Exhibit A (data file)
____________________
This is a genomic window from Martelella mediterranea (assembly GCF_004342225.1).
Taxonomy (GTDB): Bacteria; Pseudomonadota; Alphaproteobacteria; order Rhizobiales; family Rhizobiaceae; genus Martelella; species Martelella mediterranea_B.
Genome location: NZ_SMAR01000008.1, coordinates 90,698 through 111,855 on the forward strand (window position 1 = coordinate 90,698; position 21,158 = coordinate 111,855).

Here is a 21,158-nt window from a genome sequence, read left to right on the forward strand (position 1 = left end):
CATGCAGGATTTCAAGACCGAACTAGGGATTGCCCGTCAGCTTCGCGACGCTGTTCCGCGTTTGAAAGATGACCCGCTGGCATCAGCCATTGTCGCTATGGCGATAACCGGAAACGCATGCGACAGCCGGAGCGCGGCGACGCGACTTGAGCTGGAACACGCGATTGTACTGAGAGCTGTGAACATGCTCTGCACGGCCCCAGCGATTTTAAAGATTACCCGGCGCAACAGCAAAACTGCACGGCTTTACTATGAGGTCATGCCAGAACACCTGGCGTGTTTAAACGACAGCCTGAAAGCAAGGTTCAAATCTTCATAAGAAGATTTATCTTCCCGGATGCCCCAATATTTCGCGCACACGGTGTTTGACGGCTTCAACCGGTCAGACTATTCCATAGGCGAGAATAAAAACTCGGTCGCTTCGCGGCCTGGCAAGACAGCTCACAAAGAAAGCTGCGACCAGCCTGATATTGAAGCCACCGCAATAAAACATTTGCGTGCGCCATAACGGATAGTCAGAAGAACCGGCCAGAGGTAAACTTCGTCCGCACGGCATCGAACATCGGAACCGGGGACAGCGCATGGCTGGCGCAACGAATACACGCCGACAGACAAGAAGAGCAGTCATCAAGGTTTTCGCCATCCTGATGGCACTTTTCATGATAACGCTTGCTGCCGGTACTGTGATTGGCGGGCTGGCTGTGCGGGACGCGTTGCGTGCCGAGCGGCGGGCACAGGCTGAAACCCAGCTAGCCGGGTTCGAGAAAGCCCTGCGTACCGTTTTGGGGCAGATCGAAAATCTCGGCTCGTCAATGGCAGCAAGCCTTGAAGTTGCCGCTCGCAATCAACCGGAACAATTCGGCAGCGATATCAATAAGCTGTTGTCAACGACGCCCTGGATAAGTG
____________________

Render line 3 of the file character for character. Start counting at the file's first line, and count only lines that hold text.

Genome location: NZ_SMAR01000008.1, coordinates 90,698 through 111,855 on the forward strand (window position 1 = coordinate 90,698; position 21,158 = coordinate 111,855).